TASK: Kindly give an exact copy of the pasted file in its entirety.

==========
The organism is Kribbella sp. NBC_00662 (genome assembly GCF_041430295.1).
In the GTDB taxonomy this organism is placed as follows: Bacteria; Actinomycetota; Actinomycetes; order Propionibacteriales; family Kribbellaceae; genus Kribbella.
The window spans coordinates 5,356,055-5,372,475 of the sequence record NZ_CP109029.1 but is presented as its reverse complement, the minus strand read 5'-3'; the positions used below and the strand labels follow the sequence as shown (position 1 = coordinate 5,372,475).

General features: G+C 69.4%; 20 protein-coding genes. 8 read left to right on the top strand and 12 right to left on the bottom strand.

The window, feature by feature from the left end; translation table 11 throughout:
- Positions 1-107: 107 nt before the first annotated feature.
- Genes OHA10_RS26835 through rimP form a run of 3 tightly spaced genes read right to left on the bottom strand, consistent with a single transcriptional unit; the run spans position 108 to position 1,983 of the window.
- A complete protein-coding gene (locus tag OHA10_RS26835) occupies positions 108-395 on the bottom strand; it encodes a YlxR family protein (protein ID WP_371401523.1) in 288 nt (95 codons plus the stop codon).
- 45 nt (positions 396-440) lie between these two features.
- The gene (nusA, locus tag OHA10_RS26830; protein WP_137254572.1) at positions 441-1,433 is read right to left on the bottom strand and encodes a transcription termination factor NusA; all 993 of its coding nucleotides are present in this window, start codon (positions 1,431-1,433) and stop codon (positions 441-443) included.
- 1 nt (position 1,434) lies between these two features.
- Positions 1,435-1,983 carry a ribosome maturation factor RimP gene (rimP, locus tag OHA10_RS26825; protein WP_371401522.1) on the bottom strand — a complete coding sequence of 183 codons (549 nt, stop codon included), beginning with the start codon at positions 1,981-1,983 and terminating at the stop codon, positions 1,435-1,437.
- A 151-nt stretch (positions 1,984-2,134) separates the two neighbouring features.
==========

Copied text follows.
The organism is Kribbella sp. NBC_00662 (genome assembly GCF_041430295.1).
In the GTDB taxonomy this organism is placed as follows: Bacteria; Actinomycetota; Actinomycetes; order Propionibacteriales; family Kribbellaceae; genus Kribbella.
The window spans coordinates 5,356,055-5,372,475 of the sequence record NZ_CP109029.1 but is presented as its reverse complement, the minus strand read 5'-3'; the positions used below and the strand labels follow the sequence as shown (position 1 = coordinate 5,372,475).

General features: G+C 69.4%; 20 protein-coding genes. 8 read left to right on the top strand and 12 right to left on the bottom strand.

The window, feature by feature from the left end; translation table 11 throughout:
- Positions 1-107: 107 nt before the first annotated feature.
- Genes OHA10_RS26835 through rimP form a run of 3 tightly spaced genes read right to left on the bottom strand, consistent with a single transcriptional unit; the run spans position 108 to position 1,983 of the window.
- A complete protein-coding gene (locus tag OHA10_RS26835) occupies positions 108-395 on the bottom strand; it encodes a YlxR family protein (protein ID WP_371401523.1) in 288 nt (95 codons plus the stop codon).
- 45 nt (positions 396-440) lie between these two features.
- The gene (nusA, locus tag OHA10_RS26830; protein WP_137254572.1) at positions 441-1,433 is read right to left on the bottom strand and encodes a transcription termination factor NusA; all 993 of its coding nucleotides are present in this window, start codon (positions 1,431-1,433) and stop codon (positions 441-443) included.
- 1 nt (position 1,434) lies between these two features.
- Positions 1,435-1,983 carry a ribosome maturation factor RimP gene (rimP, locus tag OHA10_RS26825; protein WP_371401522.1) on the bottom strand — a complete coding sequence of 183 codons (549 nt, stop codon included), beginning with the start codon at positions 1,981-1,983 and terminating at the stop codon, positions 1,435-1,437.
- A 151-nt stretch (positions 1,984-2,134) separates the two neighbouring features.